The effect of egg limitation on stability in insect host-parasitoid population models
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Journal of Animal Ecology 65 (6): 743-755 (1996)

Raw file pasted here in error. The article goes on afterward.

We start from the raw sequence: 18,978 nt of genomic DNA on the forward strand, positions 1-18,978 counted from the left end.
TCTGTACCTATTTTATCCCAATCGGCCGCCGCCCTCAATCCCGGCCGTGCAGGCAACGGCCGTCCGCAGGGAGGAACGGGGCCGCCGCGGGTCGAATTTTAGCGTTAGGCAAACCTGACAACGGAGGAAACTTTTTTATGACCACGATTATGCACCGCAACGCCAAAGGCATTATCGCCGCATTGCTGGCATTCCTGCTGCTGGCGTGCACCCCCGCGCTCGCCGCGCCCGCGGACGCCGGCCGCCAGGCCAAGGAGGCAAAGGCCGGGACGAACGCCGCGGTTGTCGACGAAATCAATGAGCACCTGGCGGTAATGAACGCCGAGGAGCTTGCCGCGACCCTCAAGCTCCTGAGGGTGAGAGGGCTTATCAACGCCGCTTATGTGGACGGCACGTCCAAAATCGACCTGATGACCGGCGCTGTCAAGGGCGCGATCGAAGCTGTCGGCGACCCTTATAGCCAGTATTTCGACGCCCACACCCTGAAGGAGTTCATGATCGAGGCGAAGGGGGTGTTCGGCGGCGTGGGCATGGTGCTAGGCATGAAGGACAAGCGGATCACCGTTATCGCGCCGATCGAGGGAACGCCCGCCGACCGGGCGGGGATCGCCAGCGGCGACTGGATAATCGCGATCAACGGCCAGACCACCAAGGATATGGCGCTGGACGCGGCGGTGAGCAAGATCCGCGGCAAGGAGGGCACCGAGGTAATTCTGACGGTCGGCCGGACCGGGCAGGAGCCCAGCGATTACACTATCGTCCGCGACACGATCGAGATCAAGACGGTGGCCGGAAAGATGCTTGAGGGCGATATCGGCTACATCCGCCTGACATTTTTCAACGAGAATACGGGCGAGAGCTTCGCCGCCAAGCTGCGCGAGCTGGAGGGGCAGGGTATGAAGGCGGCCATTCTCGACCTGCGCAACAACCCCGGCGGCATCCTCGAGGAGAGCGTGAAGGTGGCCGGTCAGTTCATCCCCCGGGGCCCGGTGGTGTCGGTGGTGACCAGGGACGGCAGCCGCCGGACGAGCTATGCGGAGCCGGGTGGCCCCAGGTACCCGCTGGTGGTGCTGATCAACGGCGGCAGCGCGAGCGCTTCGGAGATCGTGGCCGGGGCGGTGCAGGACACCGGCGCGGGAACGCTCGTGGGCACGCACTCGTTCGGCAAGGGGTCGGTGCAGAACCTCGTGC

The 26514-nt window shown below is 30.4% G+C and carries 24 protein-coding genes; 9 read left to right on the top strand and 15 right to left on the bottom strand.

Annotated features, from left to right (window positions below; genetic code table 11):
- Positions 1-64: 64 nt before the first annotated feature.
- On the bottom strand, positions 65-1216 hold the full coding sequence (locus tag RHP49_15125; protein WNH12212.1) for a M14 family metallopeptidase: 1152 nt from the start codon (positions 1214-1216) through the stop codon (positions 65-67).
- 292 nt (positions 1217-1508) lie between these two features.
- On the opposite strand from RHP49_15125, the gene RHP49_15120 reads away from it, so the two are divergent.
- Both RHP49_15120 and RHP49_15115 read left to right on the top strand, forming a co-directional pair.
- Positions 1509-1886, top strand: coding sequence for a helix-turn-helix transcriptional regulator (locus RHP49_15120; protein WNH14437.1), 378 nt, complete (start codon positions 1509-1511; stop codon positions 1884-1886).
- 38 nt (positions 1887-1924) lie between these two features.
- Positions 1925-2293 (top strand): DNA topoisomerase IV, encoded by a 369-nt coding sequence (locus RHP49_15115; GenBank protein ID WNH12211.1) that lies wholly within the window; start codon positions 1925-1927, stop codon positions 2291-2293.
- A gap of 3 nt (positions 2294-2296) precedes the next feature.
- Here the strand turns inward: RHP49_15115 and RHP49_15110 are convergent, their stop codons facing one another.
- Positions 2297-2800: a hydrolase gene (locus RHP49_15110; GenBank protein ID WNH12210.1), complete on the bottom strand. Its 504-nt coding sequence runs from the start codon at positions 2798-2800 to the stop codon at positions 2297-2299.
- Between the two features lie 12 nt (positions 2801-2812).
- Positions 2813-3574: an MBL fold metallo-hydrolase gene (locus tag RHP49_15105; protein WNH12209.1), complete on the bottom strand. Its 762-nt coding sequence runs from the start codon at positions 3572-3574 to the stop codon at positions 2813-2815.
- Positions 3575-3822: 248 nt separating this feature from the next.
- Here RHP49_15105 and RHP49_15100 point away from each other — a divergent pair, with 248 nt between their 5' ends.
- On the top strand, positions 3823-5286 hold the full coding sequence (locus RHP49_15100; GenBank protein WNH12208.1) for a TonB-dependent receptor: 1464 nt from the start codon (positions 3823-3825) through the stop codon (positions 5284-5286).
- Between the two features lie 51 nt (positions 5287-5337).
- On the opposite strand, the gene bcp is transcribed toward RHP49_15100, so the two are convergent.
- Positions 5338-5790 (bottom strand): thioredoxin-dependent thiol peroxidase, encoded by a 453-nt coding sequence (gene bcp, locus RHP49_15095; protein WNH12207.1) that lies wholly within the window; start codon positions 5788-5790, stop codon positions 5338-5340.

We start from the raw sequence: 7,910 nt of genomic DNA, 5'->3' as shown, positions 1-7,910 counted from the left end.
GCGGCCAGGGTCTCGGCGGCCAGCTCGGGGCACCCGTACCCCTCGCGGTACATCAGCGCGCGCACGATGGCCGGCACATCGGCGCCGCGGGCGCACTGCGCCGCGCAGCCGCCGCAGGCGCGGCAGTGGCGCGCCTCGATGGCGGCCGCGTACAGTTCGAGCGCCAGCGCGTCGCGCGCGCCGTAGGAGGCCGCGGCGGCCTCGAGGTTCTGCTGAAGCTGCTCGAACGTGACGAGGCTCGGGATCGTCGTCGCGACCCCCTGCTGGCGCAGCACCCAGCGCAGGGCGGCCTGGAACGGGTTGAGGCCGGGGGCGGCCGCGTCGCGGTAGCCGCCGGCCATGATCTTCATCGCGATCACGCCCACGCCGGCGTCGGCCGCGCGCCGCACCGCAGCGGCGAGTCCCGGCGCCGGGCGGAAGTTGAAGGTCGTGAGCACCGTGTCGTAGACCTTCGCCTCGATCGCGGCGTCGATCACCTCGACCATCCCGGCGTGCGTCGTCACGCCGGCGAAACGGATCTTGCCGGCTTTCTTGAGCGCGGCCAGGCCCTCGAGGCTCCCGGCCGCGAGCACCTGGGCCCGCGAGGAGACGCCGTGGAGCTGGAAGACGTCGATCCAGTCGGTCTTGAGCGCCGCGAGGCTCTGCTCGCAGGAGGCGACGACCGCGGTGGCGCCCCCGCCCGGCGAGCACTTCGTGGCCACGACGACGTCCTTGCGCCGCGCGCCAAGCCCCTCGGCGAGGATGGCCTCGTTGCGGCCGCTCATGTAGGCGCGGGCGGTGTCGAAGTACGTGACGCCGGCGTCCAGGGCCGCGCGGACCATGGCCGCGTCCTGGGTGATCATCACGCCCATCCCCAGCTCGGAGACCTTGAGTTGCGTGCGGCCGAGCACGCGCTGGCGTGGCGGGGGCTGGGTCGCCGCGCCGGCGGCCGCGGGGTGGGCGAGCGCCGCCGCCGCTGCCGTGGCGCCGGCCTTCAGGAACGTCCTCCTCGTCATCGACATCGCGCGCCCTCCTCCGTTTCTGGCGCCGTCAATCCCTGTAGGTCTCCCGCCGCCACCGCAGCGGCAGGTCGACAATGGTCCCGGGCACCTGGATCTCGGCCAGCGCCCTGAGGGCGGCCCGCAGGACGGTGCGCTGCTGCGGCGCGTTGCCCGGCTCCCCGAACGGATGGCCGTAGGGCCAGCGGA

1. We investigate the potential effects of parasitoid egg limitation on host-parasitoid population dynamics. We define a parasitoid as egg-limited if a shortage of eggs means that at some time she cannot utilize an opportunity to oviposit. 2. We develop models which consider the differing physiologies of pro-ovigenic and synovigenic parasitoids to investigate the potential consequences of egg limitation. Pro-ovigenic parasitoids emerge with their full complement of mature eggs. Synovigenic parasitoids also emerge with some eggs, but can mature more later in life. 3. The models indicate that egg limitation in pro-ovigenic parasitoids has no effect on stability. This result is independent of the egg load distribution in newly emerged parasitoids, and of the maximum number of eggs with which a female emerges. In synovigenic models, however, egg limitation is found to be destabilizing, though the reduction in stability is decreased by (i) an increase in egg load at emergence, and (ii) a decrease in the 'latent' time required for egg maturation and gut emptying following a host meal. The latent period, during which time the full gut precludes feeding on hosts, differs from a conventional handling time in that host attacks (via oviposition) are still possible if the female has mature eggs. The maximum ovary storage capacity of females in a synovigenic parasitoid population has no effect on stability.
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